Sure enough, at noon ET, @MLB went private, complete with a new profile picture and background image explaining the promotion. Giveaways during MLB’s private hours included 2013 subscriptions, tickets to 2013 Opening Day, and tickets to the 2012 World Series. Twitter followers became eligible to win prizes by retweeting phrases tweeted by MLB, like “Opening Day tix? Yes please @MLB! #MLBMembersOnly”

MLB’s promotion was meant to reward current Twitter followers and add new followers in the hours leading up to the privatization. By MLB’s account, the promotion was a success. Josh Lukin (@coffeeon3rd), MLB’s Director of Advanced Media, cited a sizable increase in Twitter followers, rewarded loyal followers, a trending topic on Twitter (#MLBMembersOnly), and the #1 question on the weekly Thursday Twitter chat #smsportschat. A look at MLB’s twitter stats on backs up Lukin’s follower claims. @MLB gained 12,078 fans on September 20th, a sizable increase compared to the four days prior. They gained 973, 689, 1,466, and 1,727 followers on those days respectively.

MLB on Twitter

While the statistics indicate MLB’s promotion was a success, there were some valid concerns brought up on Twitter by established minds in sports and social media. Peter Stringer (@peterstringer), who serves as the Boston Celtics Senior Director of Interactive Media, questioned the move, citing the limitedness of viral promotion (the sweepstakes tweets were private and therefore could not be retweeted), and the policy of what Stringer called “like-gating” overall.

Russell Scibetti (@rscibetti), founder of, also raised a few concerns in an excellent blog post. Scibetti noticed that the number of @MLB followers was still rising during the time the account was private, leading him to believe (and confirm) that new followers were being approved by hand. Scibetti noted that the practice of manually adding followers after going private damaged the promotion’s reputation of being exclusive and made the promotion more similar to a typical Twitter giveaway. Scibetti’s post is worth a read and is viewable here. also weighed in on the topic. They identified the promotion’s timing as potentially troublesome, as there were several baseball games that started during the time-period MLB’s account was private, with a large majority of those games involving potential playoff teams. Had something important occurred during any of the games, MLB’s tweets would not have reached the audience size they typically do.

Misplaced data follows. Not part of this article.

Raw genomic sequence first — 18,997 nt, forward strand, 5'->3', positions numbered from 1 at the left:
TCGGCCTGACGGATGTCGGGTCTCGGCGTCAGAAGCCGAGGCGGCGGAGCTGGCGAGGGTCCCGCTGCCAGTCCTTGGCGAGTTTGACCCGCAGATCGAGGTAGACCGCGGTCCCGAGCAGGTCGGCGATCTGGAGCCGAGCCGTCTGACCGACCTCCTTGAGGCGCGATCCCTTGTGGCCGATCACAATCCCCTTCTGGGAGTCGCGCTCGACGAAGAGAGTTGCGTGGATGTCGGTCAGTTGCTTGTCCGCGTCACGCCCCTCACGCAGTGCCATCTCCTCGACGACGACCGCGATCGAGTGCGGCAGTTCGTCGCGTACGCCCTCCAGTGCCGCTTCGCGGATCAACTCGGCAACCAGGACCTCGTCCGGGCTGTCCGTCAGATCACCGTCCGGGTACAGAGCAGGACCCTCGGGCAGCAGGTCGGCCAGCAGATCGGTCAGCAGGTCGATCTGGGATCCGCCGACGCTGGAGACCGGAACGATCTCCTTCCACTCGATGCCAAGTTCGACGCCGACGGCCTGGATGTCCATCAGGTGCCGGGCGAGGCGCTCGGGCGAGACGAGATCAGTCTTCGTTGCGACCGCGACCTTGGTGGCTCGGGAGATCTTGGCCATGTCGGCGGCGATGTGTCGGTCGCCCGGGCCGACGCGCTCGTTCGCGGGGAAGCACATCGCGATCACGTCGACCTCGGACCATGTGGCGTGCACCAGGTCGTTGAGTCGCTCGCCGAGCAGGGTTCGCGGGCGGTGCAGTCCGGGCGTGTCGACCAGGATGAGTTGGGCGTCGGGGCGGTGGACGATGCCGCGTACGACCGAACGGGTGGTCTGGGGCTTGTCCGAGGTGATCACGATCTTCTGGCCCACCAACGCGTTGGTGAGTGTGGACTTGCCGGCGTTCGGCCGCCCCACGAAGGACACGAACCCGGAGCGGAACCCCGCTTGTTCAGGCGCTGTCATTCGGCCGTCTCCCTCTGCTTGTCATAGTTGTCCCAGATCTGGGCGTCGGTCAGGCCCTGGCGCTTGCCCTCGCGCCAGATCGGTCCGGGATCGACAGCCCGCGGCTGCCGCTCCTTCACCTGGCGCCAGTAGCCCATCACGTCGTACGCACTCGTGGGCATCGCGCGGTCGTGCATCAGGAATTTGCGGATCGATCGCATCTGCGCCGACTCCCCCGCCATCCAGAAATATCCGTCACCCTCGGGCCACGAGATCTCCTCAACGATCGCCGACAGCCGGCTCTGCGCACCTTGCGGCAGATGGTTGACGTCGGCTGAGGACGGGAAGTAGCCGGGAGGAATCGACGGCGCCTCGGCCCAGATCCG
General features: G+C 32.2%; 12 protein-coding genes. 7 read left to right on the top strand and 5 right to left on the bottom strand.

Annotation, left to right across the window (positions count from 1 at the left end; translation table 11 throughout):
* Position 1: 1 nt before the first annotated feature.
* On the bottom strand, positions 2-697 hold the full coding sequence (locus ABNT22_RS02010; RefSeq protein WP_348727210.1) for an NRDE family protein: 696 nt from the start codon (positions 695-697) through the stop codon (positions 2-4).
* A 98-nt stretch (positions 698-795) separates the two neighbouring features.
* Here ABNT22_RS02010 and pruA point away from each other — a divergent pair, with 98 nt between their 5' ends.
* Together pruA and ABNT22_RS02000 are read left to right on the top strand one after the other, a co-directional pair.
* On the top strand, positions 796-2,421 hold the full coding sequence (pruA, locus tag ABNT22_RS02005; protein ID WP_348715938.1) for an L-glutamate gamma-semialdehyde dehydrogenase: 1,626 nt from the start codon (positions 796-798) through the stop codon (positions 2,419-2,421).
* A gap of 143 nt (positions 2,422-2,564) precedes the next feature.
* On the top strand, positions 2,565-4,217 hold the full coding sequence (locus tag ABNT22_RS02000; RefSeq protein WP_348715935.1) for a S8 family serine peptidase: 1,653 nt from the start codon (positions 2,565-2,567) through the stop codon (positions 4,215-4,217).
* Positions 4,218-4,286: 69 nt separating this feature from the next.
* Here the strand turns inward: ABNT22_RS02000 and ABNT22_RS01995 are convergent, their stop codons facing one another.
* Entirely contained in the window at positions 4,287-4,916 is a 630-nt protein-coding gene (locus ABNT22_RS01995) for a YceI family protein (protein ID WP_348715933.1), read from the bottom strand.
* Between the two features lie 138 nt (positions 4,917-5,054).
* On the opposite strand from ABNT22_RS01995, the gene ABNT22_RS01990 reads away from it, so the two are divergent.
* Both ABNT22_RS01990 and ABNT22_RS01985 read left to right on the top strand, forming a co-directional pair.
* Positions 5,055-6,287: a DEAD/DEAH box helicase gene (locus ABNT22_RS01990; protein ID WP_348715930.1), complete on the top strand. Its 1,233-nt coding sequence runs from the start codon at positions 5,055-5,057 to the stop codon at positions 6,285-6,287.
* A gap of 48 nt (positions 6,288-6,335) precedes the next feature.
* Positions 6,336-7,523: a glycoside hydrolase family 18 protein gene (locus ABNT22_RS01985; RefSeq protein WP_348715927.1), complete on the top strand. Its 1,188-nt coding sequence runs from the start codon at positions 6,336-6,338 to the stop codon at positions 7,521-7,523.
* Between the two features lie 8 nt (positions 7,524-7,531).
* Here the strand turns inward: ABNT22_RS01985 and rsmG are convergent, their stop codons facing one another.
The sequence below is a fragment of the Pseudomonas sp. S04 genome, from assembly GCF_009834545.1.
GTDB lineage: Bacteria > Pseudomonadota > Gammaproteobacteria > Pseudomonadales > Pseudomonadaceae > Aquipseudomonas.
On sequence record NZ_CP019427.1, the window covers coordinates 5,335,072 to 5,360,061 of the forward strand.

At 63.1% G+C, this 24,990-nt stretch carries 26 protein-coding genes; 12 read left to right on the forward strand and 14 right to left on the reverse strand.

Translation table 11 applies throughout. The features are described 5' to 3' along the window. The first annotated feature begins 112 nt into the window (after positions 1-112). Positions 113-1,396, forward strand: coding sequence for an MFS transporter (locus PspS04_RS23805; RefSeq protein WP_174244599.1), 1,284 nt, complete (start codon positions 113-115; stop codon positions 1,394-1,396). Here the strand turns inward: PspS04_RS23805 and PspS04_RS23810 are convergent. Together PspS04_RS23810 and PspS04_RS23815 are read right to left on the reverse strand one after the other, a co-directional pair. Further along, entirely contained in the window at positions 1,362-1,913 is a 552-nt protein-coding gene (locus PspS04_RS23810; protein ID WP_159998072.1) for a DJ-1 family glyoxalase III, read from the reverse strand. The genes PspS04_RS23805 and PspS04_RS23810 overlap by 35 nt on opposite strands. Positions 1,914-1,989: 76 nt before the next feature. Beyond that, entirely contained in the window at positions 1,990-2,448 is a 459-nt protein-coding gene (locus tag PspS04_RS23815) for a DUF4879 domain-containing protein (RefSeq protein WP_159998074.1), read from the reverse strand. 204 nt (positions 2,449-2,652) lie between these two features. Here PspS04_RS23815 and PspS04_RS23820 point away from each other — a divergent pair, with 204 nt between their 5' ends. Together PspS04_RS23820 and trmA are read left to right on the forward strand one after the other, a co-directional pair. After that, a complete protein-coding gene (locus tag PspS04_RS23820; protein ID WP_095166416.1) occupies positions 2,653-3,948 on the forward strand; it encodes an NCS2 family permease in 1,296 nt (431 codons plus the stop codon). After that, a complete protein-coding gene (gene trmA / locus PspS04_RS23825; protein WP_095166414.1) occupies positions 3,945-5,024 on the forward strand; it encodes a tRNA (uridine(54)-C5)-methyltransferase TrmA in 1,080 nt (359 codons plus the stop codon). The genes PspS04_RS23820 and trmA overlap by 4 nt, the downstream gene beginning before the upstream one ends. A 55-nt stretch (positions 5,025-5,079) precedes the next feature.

We know how those mentioned above feel. How do you feel about Major League Baseball’s Twitter promotion? Was the promotion a hit? Would you have done anything differently? Weigh in in the comments section below.

A Social Media Reminder from Tony Hawk

Like a lot of you reading this post, I follow brands, athletes and celebrities on social media. I pay attention to tweets, Facebook status updates and Instagram posts. I occasionally comment, retweet or repost on Instagram, and I like statuses that make me laugh. Lately though, I’ve found myself bored with those I follow. The more I think about it, the more I realize why; brands aren’t engaging on social media, they’re broadcasting.

I see the same tactics used across various social media platforms. Promotions and announcements on Twitter, cheesy “like this status if you’re excited for Friday” style Facebook updates, and shots of coffee cups with vintage filters on Instagram. This isn’t engaging. This isn’t social. This is boring.

So when I saw a giant donut with the words “Randy’s Donuts” in my Instagram feed last week, I didn’t think anything of it. When I saw it was posted by Tony Hawk, I didn’t think anything of it. When I read the caption, “Just hid a signed skateboard under the white dumpster here,” I became interested.

Roughly 30 minutes later, Hawk posted another image of an Instagram user holding a skateboard with the caption, “Congrats to @easyuno! That worked quite well. To all future seekers, UNDER the dumpster doesn’t mean IN the dumpster. Ew.”

The posts did well by Hawk’s Instagram standards. Hawk’s first post generated 441 comments, much higher than his normal updates, which fluctuate between 80-200 comments. The two posts also averaged 1200 likes, higher than the average of the previous five posts, which was roughly 970 likes. These numbers say something, although the sample size is small.

I include the numbers, because people will ask about them, but this story isn’t about numbers. I can guarantee you Tony Hawk isn’t worried about the numbers. Businesses and brands, however, are worried about the numbers, and that’s part of the problem. Lately, social media professionals have become increasingly obsessed with ROI and measurement. Marketers have become so concerned with numbers that in some cases, they’ve forgotten that social media primarily exists so people can be…well, social.